So, what do we mean by revealed in the light of 9/11? For theologically inclined persons, there is the sense that what cannot be known by mere observation or reason is somehow upstaged by a transcendent being who manages to break through the portals of incomprehensibility to disclose truth, in the lowercase or uppercase, wisdom or information which can only be discerned by those whose spiritual discipline has prepared them to be a recipient of this divinely imparted knowledge.

So, revealed? After 9/11, there is great debate here and there, is there someone up there revealing, or is a more appropriate term discerned or opined, whatever? Nine-eleven makes it not so clear that we would be together in the language of revelation: God showed us this out of that. One walks with some humility in such calamities.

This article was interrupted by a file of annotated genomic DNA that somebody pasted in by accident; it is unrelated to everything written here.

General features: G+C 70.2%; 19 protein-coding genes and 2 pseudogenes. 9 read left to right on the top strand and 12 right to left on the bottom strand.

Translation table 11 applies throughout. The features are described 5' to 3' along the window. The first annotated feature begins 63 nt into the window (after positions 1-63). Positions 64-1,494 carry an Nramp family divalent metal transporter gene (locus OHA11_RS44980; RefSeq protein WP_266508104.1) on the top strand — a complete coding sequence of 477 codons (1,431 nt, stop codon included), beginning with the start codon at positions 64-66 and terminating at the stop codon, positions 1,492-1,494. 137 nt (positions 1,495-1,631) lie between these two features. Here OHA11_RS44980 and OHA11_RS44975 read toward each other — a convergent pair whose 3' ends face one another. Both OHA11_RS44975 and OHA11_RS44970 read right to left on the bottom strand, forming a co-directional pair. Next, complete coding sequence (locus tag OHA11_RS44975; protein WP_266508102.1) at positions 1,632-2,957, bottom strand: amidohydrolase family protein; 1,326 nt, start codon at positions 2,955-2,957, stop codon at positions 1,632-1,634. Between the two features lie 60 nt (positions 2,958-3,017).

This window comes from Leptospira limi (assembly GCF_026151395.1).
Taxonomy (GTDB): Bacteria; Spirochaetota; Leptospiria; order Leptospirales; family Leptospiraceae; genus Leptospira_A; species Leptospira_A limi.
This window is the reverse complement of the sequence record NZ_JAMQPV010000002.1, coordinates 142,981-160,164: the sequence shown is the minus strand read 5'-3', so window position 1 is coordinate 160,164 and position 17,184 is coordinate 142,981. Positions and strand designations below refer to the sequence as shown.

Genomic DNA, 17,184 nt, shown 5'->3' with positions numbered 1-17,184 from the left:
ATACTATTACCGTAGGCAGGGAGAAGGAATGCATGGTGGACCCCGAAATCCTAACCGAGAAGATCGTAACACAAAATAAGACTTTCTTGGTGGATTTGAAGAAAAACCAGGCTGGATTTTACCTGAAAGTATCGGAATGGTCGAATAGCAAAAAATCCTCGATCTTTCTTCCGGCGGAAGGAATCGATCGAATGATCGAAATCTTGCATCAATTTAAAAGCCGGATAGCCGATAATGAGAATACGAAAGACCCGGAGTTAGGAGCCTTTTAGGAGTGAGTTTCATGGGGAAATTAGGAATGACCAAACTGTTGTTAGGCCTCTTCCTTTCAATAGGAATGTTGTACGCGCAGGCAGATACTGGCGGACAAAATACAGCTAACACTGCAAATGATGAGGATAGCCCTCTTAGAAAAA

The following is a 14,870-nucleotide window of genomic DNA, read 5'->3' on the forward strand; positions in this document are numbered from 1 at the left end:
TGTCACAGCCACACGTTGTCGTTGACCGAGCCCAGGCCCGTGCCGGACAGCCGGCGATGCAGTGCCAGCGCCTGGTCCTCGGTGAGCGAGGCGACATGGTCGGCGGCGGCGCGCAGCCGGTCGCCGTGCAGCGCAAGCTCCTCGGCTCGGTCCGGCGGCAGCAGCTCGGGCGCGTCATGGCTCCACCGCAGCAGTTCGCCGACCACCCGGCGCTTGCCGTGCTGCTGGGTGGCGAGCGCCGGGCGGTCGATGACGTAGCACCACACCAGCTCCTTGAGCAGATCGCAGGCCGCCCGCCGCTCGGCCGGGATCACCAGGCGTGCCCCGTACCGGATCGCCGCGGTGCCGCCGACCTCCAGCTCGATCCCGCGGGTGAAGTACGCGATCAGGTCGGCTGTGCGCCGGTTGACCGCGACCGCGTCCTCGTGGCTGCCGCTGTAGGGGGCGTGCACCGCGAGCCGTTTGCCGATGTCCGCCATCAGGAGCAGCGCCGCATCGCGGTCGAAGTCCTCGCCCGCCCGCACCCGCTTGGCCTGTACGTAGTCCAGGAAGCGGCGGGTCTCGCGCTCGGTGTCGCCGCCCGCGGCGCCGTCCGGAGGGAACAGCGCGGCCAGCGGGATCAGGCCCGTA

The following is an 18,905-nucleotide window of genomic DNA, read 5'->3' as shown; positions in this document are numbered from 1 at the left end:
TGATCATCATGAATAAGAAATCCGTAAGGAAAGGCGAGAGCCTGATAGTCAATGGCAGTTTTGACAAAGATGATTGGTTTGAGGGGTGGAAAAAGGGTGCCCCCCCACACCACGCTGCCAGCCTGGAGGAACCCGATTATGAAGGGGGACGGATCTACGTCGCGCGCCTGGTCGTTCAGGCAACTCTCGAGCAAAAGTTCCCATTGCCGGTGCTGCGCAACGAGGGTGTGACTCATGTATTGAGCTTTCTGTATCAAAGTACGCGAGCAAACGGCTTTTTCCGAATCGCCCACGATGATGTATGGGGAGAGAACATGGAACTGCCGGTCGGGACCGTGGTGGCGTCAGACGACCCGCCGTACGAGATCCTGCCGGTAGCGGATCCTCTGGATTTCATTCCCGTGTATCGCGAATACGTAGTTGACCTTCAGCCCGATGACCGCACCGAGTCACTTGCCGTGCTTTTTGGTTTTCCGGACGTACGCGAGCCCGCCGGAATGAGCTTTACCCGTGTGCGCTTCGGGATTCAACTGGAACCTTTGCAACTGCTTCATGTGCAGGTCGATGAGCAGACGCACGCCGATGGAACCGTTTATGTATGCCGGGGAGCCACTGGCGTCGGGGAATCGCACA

And then, what’s the truth that has been revealed to us? Who is the us? If there was ever an obvious meaning of us, it is no more. There are clashes, not only of civilizations, but caucuses and cultures and races and classes and, again, ideologies where people are not included in general in the us, but who want to be included or who are ready to fight to be included and don’t want to be ignored. And some, as we found in the case of the terrorists, are saying, in regards to the good parts of life, if we are not included in the us, then there will be no us at all, hence the destruction, the terror, the horror, the mass murder.